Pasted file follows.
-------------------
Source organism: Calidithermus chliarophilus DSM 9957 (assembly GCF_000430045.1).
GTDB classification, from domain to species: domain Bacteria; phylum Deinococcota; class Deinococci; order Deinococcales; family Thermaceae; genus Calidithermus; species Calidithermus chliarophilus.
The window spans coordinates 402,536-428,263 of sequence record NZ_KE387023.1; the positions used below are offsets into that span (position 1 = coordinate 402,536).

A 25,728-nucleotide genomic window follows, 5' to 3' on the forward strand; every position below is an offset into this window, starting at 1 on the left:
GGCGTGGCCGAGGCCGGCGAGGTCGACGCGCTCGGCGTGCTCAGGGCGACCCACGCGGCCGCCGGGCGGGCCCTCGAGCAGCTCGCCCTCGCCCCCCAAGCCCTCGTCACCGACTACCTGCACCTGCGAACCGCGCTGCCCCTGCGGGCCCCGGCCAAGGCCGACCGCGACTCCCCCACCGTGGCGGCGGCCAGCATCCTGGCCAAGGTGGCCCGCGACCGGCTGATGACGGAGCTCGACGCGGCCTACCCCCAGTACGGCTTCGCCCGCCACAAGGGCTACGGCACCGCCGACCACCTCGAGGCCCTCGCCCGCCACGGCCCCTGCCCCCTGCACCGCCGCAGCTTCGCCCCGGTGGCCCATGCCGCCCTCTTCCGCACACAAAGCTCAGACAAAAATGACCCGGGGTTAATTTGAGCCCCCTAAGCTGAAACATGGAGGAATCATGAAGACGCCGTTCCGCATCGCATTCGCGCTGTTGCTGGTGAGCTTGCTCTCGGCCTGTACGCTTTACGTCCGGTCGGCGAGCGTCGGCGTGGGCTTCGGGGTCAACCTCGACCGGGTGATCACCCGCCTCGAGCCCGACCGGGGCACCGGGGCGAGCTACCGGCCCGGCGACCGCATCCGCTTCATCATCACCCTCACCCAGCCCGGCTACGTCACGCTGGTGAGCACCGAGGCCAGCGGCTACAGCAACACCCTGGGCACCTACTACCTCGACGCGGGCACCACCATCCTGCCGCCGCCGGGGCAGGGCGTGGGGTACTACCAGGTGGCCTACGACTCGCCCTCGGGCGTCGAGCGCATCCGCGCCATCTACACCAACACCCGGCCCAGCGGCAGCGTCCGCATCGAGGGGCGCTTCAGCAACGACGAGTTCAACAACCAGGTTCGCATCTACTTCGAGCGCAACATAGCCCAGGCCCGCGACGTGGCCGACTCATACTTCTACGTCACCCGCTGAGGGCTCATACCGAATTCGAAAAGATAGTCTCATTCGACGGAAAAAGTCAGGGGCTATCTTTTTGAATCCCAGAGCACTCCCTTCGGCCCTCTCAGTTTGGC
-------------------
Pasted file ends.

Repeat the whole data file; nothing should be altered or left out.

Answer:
Source organism: Calidithermus chliarophilus DSM 9957 (assembly GCF_000430045.1).
GTDB classification, from domain to species: domain Bacteria; phylum Deinococcota; class Deinococci; order Deinococcales; family Thermaceae; genus Calidithermus; species Calidithermus chliarophilus.
The window spans coordinates 402,536-428,263 of sequence record NZ_KE387023.1; the positions used below are offsets into that span (position 1 = coordinate 402,536).

A 25,728-nucleotide genomic window follows, 5' to 3' on the forward strand; every position below is an offset into this window, starting at 1 on the left:
GGCGTGGCCGAGGCCGGCGAGGTCGACGCGCTCGGCGTGCTCAGGGCGACCCACGCGGCCGCCGGGCGGGCCCTCGAGCAGCTCGCCCTCGCCCCCCAAGCCCTCGTCACCGACTACCTGCACCTGCGAACCGCGCTGCCCCTGCGGGCCCCGGCCAAGGCCGACCGCGACTCCCCCACCGTGGCGGCGGCCAGCATCCTGGCCAAGGTGGCCCGCGACCGGCTGATGACGGAGCTCGACGCGGCCTACCCCCAGTACGGCTTCGCCCGCCACAAGGGCTACGGCACCGCCGACCACCTCGAGGCCCTCGCCCGCCACGGCCCCTGCCCCCTGCACCGCCGCAGCTTCGCCCCGGTGGCCCATGCCGCCCTCTTCCGCACACAAAGCTCAGACAAAAATGACCCGGGGTTAATTTGAGCCCCCTAAGCTGAAACATGGAGGAATCATGAAGACGCCGTTCCGCATCGCATTCGCGCTGTTGCTGGTGAGCTTGCTCTCGGCCTGTACGCTTTACGTCCGGTCGGCGAGCGTCGGCGTGGGCTTCGGGGTCAACCTCGACCGGGTGATCACCCGCCTCGAGCCCGACCGGGGCACCGGGGCGAGCTACCGGCCCGGCGACCGCATCCGCTTCATCATCACCCTCACCCAGCCCGGCTACGTCACGCTGGTGAGCACCGAGGCCAGCGGCTACAGCAACACCCTGGGCACCTACTACCTCGACGCGGGCACCACCATCCTGCCGCCGCCGGGGCAGGGCGTGGGGTACTACCAGGTGGCCTACGACTCGCCCTCGGGCGTCGAGCGCATCCGCGCCATCTACACCAACACCCGGCCCAGCGGCAGCGTCCGCATCGAGGGGCGCTTCAGCAACGACGAGTTCAACAACCAGGTTCGCATCTACTTCGAGCGCAACATAGCCCAGGCCCGCGACGTGGCCGACTCATACTTCTACGTCACCCGCTGAGGGCTCATACCGAATTCGAAAAGATAGTCTCATTCGACGGAAAAAGTCAGGGGCTATCTTTTTGAATCCCAGAGCACTCCCTTCGGCCCTCTCAGTTTGGC